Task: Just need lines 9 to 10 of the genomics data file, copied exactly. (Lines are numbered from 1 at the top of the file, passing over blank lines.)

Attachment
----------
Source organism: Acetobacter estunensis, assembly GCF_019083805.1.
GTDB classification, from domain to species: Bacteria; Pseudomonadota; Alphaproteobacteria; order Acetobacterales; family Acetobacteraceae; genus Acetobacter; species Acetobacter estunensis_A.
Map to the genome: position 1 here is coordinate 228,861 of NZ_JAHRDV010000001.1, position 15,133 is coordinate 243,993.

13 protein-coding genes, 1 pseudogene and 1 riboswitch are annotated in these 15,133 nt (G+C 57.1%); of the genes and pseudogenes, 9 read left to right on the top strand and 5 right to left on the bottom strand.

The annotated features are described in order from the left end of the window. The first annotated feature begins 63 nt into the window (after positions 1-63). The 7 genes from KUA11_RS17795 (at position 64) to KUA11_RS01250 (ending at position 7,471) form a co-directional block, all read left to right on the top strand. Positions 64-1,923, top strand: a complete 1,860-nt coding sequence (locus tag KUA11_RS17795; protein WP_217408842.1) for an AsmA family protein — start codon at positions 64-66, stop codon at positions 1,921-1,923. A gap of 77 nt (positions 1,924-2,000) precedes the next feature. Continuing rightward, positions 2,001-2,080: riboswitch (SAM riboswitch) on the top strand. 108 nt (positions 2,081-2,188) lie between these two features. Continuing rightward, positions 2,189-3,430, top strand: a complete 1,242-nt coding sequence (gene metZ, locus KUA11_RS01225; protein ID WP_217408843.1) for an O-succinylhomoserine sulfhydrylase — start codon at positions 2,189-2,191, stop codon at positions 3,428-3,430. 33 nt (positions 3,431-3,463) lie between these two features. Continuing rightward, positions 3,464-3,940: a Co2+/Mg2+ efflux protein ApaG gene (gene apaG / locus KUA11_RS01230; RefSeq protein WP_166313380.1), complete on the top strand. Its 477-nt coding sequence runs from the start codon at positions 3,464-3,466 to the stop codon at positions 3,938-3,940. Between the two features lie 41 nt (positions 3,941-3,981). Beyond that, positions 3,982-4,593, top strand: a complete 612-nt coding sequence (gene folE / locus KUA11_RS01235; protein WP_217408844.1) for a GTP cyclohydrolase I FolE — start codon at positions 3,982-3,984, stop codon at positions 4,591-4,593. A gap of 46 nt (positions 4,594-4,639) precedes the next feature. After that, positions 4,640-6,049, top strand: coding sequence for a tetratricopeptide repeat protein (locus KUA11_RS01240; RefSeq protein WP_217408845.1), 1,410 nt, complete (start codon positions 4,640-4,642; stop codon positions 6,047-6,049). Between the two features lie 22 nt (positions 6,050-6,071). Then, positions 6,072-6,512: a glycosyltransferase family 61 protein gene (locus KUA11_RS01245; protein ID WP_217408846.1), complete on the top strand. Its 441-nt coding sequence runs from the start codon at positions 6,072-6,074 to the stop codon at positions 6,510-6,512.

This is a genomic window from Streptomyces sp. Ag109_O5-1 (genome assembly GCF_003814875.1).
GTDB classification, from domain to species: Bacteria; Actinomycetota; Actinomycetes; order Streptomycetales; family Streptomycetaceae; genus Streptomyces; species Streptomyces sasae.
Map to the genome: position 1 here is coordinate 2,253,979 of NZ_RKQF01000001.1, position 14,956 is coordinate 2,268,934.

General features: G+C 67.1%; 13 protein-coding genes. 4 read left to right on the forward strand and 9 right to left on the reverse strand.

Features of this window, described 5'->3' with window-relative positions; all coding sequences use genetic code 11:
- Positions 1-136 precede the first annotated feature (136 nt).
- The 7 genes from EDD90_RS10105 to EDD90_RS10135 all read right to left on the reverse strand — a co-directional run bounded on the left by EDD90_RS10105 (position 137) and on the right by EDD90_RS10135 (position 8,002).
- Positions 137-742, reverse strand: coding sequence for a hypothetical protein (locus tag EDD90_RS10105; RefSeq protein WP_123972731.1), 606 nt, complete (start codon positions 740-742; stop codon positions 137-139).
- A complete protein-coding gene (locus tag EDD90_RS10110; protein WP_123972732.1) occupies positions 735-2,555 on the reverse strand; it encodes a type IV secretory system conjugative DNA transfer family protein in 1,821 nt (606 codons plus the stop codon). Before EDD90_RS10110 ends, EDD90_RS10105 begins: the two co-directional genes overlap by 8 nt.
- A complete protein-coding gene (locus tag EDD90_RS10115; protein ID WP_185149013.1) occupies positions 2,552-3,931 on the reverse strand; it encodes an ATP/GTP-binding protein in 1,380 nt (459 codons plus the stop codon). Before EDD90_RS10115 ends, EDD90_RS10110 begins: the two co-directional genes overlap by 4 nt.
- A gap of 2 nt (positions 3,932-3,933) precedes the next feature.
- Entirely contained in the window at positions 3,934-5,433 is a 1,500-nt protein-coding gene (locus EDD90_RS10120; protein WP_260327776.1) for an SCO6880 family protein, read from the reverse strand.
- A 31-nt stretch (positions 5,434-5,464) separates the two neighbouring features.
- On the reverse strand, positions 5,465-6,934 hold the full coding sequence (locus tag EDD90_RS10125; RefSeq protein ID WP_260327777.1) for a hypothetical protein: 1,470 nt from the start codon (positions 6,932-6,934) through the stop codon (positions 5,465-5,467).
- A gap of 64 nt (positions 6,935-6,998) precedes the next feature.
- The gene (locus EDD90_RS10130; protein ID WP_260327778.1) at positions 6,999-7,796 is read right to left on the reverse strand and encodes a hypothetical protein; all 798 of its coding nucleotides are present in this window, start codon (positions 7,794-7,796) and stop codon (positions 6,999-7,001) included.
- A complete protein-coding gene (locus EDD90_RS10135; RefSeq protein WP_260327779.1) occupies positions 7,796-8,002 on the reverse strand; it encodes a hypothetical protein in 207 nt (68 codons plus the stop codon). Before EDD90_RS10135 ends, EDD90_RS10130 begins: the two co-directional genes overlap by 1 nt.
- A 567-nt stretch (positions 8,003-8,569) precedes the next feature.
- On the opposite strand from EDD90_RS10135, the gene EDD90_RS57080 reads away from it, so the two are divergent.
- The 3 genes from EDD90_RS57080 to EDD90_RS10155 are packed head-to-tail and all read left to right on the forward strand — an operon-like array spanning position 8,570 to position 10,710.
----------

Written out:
General features: G+C 67.1%; 13 protein-coding genes. 4 read left to right on the forward strand and 9 right to left on the reverse strand.

Features of this window, described 5'->3' with window-relative positions; all coding sequences use genetic code 11: